There is a new gadget for the telephone -Caller ID- which allows
the called person to see who is the caller. One can even fix it
so the number flashes on the TV screen so the viewer will know if
the caller is worth the missing of the TV show. Caller ID is part
of the Advent cycle. Life is calling for growth. Relationships are
calling for life. God is calling for a little time in our lives.
These days we prepare to surprise others with gifts of love and care. We can pray with open hands to receive gratefully any mysterious surprises which will remind us of the fantastic surprise of the Incarnation and the Eucharist.
1. Do not put up the Christmas tree! If there is an Advent tree though, a small-branched item, allow it to be a symbol of its waiting to be decorated.
2. Each day, wait for someone or something and especially if you can, wait with the feelings of impatience.
3. Light the second Advent Candle within silence and darkness; don’t hurry on to dinner too quickly.
4. Share with others the biggest surprise you have ever experienced and listen to theirs.
Yesterday, in the First Reading from Genesis during the mass celebrating the Immaculate Conception, we heard God’s calling out to Adam about his whereabouts. Adam replied that he heard God’s calling, but was ashamed and fearful. In the Gospel we heard God’s calling to Mary and though she experienced fear, she was available to the Caller and the message.
Today’s First Reading is quite familiar to us; various Christmas cards will speak some of these verses. The whole reading would seem more appropriate to the feast for St. Francis of Assisi. There are all kinds of animals parading through these verses like a biblical zoo.
What we are hearing is a biblical poem about the person of the coming messiah. Lineage is important for royal authenticity. The Messiah will come from the kingly line of Jessie and Saul and David. The “Longed-for” will resemble these previous care-takers of the Holy People of God. He will have the gifts given by God’s Spirit: wisdom, strength of character, a strong sense of justice and above all, a trust in God.
Justice for all will surround all his breathings and he will not be moved by the power of the wicked, or the appearances of wealth. In short, he will be worth waiting for, watching for, and hoping for, because other rulers of the people have not served well.
The second part of the poem deals with the reconciliation of opposites. The natural enemies in the animal kingdom will “on that day” return to the Eden relationships where all was ordered. Children as well will retain their innocence when dealing with the rest of creation. Adam feared God and biblically that fear extended through all creational life. “Fear of the Lord” is opposite from fearing for one’s life. As the created-life was to increase and multiply, human alienation from God increased and multiplied as well.
“On that day” the little ducks on the lakes of northern Wisconsin will not have to duck under water to avoid the preying eagle. Somehow those little babies are born with fear of the lordly black-winged king of the treetops. These are strong images of how such fears among us all will be released. The Messiah’s teachings and manner of life will lead us back to the orderly life of Eden.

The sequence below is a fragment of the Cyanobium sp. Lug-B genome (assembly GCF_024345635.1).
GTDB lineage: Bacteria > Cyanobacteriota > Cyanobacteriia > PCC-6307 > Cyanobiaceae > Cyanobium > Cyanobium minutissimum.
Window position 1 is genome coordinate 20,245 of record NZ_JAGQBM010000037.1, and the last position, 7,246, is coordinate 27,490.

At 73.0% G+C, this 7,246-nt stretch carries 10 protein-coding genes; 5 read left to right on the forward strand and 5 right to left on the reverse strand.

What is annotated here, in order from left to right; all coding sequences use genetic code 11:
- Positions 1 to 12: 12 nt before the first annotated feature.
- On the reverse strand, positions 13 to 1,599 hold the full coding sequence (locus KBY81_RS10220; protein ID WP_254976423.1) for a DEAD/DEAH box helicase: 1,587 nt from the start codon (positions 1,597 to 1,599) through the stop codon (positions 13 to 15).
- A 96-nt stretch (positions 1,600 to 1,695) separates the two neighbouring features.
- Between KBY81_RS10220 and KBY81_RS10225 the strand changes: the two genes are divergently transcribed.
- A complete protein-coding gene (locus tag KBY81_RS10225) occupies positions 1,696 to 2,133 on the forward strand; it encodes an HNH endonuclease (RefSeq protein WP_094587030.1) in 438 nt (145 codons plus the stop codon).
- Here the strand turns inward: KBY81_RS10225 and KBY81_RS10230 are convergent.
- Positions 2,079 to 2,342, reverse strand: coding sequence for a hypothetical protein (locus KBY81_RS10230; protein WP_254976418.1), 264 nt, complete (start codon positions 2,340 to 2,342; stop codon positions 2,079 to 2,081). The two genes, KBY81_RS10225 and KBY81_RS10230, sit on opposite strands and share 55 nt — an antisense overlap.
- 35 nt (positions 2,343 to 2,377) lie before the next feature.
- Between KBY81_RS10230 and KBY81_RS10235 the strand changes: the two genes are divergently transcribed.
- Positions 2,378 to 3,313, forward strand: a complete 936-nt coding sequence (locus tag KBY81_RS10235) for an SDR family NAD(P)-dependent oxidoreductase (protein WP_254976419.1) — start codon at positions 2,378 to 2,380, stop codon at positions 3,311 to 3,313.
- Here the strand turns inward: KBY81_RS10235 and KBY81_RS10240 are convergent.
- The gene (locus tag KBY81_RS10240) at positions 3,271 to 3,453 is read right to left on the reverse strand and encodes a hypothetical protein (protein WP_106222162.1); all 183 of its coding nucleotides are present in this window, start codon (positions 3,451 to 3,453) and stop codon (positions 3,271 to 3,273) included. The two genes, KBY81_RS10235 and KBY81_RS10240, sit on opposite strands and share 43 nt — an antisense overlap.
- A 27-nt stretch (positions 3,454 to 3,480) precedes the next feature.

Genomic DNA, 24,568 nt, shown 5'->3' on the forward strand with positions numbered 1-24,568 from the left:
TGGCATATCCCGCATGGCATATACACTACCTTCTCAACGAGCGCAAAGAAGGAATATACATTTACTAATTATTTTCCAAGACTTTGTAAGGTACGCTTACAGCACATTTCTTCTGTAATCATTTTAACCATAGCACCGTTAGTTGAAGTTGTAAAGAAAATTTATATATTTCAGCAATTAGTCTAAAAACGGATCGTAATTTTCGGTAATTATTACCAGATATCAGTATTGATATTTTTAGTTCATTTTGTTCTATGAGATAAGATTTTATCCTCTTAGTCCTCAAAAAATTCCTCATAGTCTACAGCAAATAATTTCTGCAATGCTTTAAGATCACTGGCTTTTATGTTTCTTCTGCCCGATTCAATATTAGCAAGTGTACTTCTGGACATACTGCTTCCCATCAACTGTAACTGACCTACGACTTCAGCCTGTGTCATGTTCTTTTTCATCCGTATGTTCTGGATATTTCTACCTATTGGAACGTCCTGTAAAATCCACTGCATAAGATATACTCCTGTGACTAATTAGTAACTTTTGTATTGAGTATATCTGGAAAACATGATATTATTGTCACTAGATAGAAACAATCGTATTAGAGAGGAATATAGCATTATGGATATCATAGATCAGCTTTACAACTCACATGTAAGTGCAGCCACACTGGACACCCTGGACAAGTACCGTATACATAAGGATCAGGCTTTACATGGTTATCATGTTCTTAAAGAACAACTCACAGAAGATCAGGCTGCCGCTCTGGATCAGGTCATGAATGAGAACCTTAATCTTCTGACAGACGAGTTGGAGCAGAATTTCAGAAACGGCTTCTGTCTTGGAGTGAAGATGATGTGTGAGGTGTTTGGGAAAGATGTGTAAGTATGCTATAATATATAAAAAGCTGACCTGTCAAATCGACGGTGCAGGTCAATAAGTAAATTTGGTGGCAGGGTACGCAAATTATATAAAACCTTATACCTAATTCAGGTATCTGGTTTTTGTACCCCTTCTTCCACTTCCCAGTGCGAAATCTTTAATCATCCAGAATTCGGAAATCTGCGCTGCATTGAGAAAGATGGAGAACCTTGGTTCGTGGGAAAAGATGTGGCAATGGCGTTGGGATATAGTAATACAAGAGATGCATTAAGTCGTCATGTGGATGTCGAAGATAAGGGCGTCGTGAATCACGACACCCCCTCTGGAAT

The Gospel is a dramatic introduction to the arrival or “public birth” of Jesus. Instead of angels singing and shepherds hastening, John is shouting and the Pharisees have hastened. Quite a picture we have of John baptizing in the Jordan those who are desiring a change of heart and a change of behavior. John’s preaching is a preparing of the people for the One Who is to come, Who is “mightier” than John. The best shouting is saved for the obstinate Pharisees who have come as spectators to the gathering.
The “ax” is being layed already to the trees (Pharisees) which do not bring forth fruit. He will blow them away with His life’s message and their truly-fruitless lives will vanish like chaff in the flames. The “wheat” which is gathered in the barn are those who, like wheat, bring forth life with their actions.
Our actions reveal our hearts, or more precisely, our attitude. Our attitudes are formed by experiences which provoke questions. How we answer these questions forms our outlook or attitude. We ask of every experience, “what does this mean?” Jesus is one of those question-provoking experiences to us as He was throughout the pages of the Gospels. Here, the Pharisees are not even allowing the experience to be a personal-questioning. John is inviting a change of “attitude” by experiencing the baptizing-waters and asking of themselves, “Do we belong to God; do we want to?” Jesus lives His questions and His actions reveal His answers.
Well that might be a little heavy. These Advent days and liturgies are calling to our hearts so that our actions might give new birth to the One Who has come and comes again through our hearts into this world. Changing our actions only tends to be fruitless. If we give up eating candy without a change of attitude toward our bodily health, well take it from this “sugarholic” it does not last. Loving our bodies and lives as pure gifts from God for this world and these people for this time, takes more time and “repentance” than just keeping our fingers sugarless. John had an “attitude” as did the Pharisees, and so do we. Check it out!
“Justice shall flourish in His time and fullness of peace for ever.” Ps. 72
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